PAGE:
The greasers prepare for the rumble as if preparing for a high school dance. They bathe, do their hair, and dress carefully. The rumble is a social event, an occasion to defend and celebrate one’s identity. While other teenagers celebrate their identities by attending dances and parties, the greasers celebrate theirs by fighting. After the fight, however, the glamour of the event wears off. Despite their victory, the greasers understand the uselessness of violence. Nothing has really improved for them: greasers are injured, separation still threatens the Curtis brothers, and Johnny still lies dying.
Though everyone looks forward to the rumble as a culmination of tension, the rumble actually proves anticlimactic. Immediately after the rumble, Ponyboy and Dally rush to the hospital to see Johnny. Their actions suggests that the rumble is a minor event interrupting their real concerns. The rumble leaves the other greasers depressed too. Victory does not thrill them as they thought it would. The Socs retreat, but the greasers do not cheer. They bleed, double over, and examine their wounds. When Darry announces their victory, his voice is tired, not celebratory.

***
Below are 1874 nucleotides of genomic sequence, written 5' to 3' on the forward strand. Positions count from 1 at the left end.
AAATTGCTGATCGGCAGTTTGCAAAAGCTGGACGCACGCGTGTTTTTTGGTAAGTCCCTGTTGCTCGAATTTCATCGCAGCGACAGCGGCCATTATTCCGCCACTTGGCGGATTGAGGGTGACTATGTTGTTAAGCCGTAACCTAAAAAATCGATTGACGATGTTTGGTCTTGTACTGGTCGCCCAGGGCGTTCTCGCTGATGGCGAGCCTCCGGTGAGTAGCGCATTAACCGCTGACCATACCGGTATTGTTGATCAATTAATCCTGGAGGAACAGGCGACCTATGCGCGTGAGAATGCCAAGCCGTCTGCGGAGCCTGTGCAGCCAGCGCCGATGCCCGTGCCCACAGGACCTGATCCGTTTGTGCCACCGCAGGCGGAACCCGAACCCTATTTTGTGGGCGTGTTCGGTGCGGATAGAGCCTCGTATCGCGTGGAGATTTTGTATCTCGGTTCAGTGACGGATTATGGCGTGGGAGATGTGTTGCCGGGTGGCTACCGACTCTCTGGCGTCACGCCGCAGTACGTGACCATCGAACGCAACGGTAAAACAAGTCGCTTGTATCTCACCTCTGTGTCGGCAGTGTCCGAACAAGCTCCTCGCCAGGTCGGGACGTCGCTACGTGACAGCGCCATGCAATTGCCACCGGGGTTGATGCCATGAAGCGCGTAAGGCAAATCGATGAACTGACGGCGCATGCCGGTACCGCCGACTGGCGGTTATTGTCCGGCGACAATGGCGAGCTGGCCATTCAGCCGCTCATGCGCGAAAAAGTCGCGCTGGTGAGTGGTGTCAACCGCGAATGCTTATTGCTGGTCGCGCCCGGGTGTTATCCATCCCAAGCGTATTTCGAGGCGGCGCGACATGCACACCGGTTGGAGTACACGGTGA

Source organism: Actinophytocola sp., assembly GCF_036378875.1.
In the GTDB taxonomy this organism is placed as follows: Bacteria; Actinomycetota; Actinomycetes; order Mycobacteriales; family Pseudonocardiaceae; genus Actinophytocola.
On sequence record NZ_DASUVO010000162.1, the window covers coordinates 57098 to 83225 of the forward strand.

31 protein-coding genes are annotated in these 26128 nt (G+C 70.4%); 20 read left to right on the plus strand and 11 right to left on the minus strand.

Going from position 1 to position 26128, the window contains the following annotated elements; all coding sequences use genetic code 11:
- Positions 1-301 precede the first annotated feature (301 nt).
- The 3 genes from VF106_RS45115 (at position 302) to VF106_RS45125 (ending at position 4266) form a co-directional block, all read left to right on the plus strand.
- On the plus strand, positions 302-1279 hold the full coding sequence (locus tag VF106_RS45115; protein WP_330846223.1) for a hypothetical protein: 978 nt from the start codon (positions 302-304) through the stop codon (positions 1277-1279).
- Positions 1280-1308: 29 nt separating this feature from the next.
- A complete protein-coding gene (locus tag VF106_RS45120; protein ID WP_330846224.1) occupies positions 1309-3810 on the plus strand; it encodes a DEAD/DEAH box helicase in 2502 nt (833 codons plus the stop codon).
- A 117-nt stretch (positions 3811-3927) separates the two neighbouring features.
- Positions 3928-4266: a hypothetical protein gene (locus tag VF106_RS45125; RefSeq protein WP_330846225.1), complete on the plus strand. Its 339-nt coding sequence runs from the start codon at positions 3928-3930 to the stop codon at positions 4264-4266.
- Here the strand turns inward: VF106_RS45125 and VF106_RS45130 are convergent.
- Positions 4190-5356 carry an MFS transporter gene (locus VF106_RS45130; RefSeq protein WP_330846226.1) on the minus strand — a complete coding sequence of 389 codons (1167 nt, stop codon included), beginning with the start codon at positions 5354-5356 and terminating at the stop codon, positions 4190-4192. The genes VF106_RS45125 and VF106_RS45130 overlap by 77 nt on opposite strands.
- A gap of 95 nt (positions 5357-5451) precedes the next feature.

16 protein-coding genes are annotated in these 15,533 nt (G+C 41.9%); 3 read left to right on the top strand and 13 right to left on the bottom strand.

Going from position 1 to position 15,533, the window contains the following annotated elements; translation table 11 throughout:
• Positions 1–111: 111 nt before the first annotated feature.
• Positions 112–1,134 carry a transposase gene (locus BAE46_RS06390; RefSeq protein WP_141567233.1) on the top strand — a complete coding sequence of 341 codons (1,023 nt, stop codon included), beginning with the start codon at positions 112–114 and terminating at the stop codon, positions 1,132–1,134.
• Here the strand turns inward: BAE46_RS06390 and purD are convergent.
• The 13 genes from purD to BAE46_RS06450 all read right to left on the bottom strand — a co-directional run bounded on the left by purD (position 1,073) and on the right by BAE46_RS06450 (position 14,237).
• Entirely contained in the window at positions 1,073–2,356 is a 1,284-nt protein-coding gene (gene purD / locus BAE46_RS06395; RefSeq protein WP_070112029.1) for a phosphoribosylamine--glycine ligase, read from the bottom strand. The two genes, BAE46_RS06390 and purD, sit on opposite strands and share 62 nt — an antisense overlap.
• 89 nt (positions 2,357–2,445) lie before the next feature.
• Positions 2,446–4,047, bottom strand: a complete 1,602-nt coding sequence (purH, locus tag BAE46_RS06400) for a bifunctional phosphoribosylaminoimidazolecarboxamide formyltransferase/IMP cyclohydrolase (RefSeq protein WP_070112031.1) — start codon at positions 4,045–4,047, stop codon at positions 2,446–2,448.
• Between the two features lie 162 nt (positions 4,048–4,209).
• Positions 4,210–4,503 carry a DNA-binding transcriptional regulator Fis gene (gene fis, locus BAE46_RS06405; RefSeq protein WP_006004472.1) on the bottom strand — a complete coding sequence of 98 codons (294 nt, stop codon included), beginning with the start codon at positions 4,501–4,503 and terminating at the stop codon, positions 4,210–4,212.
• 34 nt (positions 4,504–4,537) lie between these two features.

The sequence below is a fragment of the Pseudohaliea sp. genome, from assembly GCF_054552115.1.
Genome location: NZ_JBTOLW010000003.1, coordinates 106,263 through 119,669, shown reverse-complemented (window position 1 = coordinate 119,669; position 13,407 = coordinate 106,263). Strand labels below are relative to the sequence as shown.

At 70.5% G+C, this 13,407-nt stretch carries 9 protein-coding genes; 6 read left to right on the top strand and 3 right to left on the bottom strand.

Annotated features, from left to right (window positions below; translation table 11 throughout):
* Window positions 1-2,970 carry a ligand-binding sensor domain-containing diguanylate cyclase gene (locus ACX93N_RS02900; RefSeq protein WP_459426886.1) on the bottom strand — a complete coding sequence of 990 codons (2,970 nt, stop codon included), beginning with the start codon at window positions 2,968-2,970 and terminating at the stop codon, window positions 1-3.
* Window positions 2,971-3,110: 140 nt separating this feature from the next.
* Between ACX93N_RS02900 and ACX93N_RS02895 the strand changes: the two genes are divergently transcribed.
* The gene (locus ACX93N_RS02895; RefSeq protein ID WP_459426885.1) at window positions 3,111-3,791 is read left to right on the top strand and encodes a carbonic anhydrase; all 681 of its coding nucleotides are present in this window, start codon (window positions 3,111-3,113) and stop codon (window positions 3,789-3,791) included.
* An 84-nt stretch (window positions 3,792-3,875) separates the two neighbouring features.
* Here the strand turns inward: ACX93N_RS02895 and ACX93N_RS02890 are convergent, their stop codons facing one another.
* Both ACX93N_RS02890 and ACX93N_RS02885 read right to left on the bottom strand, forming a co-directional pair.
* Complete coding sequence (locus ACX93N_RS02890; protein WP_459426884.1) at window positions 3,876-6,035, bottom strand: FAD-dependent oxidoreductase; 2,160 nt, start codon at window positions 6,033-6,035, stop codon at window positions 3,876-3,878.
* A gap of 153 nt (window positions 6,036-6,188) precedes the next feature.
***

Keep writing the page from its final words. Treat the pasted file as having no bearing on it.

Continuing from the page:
The events of these chapters mark the culmination of Ponyboy’s trauma. Constant disaster has kept Ponyboy from feeling pain. Over the course of a few days, Ponyboy almost drowns, learns that his friend has committed murder, runs away and hides, saves children from a burning church, and learns that the state may take him away from his brothers. However, the emotions that surround these events have been pushed to the side by both by the constant onslaught of new trauma and by Ponyboy’s worries about Johnny and the greaser-Soc rumble. Ponyboy’s hospitalization suggests that the string of disasters has ended and that a period of reflection can finally begin.